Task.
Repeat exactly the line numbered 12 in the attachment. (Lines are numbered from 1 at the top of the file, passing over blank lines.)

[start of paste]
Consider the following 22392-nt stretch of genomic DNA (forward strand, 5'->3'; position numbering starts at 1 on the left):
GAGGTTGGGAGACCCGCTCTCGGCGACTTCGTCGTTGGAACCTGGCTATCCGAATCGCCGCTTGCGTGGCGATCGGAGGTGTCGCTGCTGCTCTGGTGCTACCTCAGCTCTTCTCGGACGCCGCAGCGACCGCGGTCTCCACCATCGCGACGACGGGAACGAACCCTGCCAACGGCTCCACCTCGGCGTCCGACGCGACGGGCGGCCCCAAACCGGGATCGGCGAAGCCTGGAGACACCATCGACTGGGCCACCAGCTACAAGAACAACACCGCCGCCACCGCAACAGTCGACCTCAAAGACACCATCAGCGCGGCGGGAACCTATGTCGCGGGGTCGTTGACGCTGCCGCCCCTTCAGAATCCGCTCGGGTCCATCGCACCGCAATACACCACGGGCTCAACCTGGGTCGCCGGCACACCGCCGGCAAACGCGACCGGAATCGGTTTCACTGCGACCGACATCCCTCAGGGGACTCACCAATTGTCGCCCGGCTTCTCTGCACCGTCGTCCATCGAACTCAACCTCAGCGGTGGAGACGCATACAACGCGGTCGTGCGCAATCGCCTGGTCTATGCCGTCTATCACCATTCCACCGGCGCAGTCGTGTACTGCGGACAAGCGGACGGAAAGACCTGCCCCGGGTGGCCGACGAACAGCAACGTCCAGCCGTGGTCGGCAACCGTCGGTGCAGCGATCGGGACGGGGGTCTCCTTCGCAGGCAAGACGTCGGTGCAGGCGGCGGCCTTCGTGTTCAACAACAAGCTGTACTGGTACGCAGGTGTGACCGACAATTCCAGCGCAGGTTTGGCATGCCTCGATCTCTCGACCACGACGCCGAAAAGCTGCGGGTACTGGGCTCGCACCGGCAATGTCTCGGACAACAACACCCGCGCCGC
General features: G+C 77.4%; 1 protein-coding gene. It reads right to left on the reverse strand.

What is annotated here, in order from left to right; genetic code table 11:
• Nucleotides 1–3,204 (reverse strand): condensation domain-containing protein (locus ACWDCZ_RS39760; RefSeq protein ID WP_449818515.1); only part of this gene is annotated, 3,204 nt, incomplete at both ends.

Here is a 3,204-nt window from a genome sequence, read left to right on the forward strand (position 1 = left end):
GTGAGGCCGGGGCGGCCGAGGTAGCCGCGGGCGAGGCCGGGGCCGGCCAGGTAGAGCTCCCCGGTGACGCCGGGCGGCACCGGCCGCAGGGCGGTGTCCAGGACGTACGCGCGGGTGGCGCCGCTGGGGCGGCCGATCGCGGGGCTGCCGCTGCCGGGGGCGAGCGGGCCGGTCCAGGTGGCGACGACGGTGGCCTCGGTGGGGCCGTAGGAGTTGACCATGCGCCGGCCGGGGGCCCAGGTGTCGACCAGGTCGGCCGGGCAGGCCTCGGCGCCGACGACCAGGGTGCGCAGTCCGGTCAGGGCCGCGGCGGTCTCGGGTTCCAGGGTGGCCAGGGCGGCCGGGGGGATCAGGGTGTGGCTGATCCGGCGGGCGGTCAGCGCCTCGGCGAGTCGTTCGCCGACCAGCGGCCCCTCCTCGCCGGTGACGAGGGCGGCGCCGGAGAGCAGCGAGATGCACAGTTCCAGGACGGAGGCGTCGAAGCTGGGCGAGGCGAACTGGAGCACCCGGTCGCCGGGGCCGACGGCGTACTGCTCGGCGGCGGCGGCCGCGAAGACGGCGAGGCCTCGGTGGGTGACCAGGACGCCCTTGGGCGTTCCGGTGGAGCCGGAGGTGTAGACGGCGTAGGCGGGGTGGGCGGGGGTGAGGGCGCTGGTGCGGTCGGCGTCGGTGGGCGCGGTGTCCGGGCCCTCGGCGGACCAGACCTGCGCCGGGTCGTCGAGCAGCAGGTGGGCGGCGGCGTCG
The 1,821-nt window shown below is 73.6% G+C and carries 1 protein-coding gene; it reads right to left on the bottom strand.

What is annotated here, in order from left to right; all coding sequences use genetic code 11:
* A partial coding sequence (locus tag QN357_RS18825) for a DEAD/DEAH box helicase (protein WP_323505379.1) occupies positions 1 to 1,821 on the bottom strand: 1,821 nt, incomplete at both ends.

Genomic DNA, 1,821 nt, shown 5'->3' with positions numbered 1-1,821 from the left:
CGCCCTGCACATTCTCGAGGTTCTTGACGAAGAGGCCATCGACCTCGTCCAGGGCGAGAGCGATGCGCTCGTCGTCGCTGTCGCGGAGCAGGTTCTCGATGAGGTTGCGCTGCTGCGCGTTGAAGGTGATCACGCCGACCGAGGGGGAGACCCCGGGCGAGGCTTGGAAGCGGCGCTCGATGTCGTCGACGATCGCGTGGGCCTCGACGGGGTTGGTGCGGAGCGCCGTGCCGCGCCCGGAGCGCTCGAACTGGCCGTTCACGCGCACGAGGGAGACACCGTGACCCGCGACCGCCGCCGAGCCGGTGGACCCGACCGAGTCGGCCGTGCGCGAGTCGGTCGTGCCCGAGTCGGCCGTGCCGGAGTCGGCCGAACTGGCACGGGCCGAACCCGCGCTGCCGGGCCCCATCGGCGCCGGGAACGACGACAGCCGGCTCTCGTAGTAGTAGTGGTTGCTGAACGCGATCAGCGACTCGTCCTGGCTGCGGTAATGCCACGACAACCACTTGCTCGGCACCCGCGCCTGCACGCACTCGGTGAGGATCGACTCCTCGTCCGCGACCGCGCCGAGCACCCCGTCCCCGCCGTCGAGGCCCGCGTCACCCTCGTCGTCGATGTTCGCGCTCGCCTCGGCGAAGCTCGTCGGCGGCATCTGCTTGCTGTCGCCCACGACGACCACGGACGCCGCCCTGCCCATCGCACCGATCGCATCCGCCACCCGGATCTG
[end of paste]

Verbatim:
CGCCCTGCACATTCTCGAGGTTCTTGACGAAGAGGCCATCGACCTCGTCCAGGGCGAGAGCGATGCGCTCGTCGTCGCTGTCGCGGAGCAGGTTCTCGATGAGGTTGCGCTGCTGCGCGTTGAAGGTGATCACGCCGACCGAGGGGGAGACCCCGGGCGAGGCTTGGAAGCGGCGCTCGATGTCGTCGACGATCGCGTGGGCCTCGACGGGGTTGGTGCGGAGCGCCGTGCCGCGCCCGGAGCGCTCGAACTGGCCGTTCACGCGCACGAGGGAGACACCGTGACCCGCGACCGCCGCCGAGCCGGTGGACCCGACCGAGTCGGCCGTGCGCGAGTCGGTCGTGCCCGAGTCGGCCGTGCCGGAGTCGGCCGAACTGGCACGGGCCGAACCCGCGCTGCCGGGCCCCATCGGCGCCGGGAACGACGACAGCCGGCTCTCGTAGTAGTAGTGGTTGCTGAACGCGATCAGCGACTCGTCCTGGCTGCGGTAATGCCACGACAACCACTTGCTCGGCACCCGCGCCTGCACGCACTCGGTGAGGATCGACTCCTCGTCCGCGACCGCGCCGAGCACCCCGTCCCCGCCGTCGAGGCCCGCGTCACCCTCGTCGTCGATGTTCGCGCTCGCCTCGGCGAAGCTCGTCGGCGGCATCTGCTTGCTGTCGCCCACGACGACCACGGACGCCGCCCTGCCCATCGCACCGATCGCATCCGCCACCCGGATCTG